Trigonometry: Trigonometric functions
Transformations of trigonometric functions
We have seen what the standard graphs of sine and cosine look like. We can also transform these functions.
We can transform the functions #f(x)=\sin(x)# and #g(x)=\cos(x)# in four ways. We will show these using the sine function, but the cosine works in the same way.
Transformations  Examples  
1 
We shift the graph of #f(x)=\sin(x)# up by #\green q#. The new function becomes \[f(x)=\sin(x)+\green q\] The period and amplitude of the function remain the same, but the equilibrium becomes equal to #\green q#. 
Plaatje verticale translatie

2 
We shift the graph of #f(x)=\sin(x)# to the right by #\blue p#. The new function becomes \[f(x)=\sin\left(x\blue p\right)\] The period, amplitude and equilibrium remain the same. We call #\blue p# the phase shift.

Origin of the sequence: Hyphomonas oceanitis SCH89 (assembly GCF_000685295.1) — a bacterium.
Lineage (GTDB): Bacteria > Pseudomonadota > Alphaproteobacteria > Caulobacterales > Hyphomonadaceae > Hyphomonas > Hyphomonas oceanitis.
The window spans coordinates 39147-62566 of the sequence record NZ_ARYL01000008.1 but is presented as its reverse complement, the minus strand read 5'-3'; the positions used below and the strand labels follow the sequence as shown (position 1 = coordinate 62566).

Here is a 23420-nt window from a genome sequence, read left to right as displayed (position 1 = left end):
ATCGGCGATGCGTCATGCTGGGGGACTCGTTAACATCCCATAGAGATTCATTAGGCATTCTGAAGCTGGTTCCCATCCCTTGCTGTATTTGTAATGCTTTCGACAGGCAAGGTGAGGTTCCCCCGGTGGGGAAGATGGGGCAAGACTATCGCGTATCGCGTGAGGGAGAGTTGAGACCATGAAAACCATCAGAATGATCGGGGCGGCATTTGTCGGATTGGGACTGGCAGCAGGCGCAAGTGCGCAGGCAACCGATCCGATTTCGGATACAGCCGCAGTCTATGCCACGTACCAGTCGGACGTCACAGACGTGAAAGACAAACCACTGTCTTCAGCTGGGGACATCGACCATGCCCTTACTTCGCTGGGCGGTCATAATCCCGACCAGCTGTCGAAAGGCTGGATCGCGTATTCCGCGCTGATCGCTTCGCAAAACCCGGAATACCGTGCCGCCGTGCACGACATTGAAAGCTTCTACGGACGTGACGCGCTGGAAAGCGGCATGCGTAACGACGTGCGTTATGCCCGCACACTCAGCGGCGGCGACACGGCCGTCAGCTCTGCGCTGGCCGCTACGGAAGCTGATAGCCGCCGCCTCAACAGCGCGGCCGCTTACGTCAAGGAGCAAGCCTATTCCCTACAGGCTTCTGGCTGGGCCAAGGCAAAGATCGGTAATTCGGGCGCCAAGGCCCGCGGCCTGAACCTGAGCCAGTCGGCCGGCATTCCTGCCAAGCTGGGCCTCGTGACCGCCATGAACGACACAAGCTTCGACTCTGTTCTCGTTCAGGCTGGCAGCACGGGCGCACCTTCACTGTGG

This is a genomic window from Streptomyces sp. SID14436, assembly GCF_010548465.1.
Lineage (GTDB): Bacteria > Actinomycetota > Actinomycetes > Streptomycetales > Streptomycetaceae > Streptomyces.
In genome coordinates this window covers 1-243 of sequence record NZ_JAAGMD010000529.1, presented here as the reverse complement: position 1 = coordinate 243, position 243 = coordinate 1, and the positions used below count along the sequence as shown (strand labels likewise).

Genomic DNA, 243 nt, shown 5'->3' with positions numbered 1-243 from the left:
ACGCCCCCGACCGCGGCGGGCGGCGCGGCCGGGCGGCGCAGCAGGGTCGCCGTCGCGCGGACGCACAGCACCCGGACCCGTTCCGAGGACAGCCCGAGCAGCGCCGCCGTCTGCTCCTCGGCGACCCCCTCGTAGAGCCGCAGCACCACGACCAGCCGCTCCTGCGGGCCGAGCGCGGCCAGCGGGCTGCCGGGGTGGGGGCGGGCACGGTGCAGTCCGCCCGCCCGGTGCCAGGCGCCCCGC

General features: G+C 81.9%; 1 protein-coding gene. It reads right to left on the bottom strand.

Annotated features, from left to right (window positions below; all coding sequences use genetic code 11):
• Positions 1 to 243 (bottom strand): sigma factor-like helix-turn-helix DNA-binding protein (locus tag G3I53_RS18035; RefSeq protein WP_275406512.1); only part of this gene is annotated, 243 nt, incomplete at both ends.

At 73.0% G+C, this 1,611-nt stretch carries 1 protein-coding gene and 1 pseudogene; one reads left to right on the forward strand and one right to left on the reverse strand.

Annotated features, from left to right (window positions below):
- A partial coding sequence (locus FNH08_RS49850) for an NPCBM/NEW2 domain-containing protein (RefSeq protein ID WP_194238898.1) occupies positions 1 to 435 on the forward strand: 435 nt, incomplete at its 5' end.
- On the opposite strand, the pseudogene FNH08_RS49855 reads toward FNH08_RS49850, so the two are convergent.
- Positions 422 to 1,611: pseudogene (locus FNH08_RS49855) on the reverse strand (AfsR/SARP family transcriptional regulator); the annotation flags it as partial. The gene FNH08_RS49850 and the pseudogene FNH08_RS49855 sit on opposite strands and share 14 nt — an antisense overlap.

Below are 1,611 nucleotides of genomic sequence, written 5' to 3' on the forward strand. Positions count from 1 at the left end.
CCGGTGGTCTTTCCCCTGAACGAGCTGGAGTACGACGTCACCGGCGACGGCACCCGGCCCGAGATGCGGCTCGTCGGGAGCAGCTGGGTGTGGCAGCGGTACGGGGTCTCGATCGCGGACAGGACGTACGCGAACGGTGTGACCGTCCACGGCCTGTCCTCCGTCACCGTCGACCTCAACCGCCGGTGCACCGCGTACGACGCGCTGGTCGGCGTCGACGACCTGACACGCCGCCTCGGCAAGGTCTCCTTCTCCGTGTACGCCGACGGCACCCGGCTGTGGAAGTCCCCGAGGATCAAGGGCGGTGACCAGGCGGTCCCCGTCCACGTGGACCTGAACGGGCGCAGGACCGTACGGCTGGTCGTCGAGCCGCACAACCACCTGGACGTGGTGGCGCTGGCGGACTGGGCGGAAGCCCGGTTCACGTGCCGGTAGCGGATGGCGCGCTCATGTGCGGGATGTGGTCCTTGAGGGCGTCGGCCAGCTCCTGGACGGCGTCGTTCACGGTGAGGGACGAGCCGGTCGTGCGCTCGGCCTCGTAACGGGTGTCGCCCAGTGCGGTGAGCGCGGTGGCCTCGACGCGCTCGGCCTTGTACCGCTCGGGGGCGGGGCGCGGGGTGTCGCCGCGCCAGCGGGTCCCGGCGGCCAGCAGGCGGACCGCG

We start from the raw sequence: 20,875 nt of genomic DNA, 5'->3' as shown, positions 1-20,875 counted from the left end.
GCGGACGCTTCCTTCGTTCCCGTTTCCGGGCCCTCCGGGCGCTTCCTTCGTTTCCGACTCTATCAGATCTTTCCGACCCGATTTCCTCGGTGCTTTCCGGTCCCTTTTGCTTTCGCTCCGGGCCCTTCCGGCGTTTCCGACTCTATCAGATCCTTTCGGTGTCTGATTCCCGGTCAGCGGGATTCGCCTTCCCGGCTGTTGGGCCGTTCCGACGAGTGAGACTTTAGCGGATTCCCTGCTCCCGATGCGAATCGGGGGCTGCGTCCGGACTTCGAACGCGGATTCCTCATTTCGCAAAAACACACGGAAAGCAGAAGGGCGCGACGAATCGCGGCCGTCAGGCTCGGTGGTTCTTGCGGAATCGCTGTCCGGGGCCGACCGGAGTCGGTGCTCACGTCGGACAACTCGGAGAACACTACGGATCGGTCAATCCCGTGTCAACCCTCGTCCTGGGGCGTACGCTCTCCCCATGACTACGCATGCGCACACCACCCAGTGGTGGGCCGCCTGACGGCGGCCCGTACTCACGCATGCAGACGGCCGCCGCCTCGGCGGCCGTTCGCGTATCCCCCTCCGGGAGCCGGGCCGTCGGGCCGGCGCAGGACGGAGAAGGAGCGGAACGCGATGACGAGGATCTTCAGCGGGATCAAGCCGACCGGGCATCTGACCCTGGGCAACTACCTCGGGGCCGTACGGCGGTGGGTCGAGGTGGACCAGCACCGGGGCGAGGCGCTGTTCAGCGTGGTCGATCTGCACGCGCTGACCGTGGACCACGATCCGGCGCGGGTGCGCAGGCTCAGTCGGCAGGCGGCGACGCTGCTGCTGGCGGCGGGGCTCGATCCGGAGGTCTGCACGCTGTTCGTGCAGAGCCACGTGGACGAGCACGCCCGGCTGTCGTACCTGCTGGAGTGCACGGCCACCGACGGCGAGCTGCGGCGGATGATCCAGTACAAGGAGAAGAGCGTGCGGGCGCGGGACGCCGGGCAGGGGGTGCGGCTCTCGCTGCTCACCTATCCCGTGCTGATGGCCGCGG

Plaatje horizontale translatie

3 
We multiply the graph of #f(x)=\sin(x)# by #\purple a# relative to the #x#axis. The new function becomes \[f(x)=\purple a \sin(x)\] The period and equilibrium remain the same, but the amplitude becomes equal to #\purple a#. When #\purple a \lt 0#, the graph reverses. This means it first falls instead of rises. If #\purple a = 1#, the new function is a reflection of the old function across the #x#axis. 
Plaatje vermenigvuldiging xas

4 
We multiply the graph of #f(x)=\sin(x)# by #\orange b# relative to the #y#axis. This means we replace #x# with #\frac{1}{\orange b}x#. The new function becomes \[f(x)=\sin\left(\frac{1}{\orange b}x\right)\] The equilibrium and amplitude remain the same, but the period becomes equal to #\orange b \cdot 2 \pi#.

Plaatje vermenigvuldiging #y#as.

#y=# #\cos \left(x\right)+1#
In step 1 we saw that the green graph is obtained by shifting the blue graph upwards by #1#. Hence, we add #1# to the formula of the blue graph #y=\cos \left(x\right)#. This gives us the following formula for the green graph:
\[y=\cos \left(x\right)+1\]
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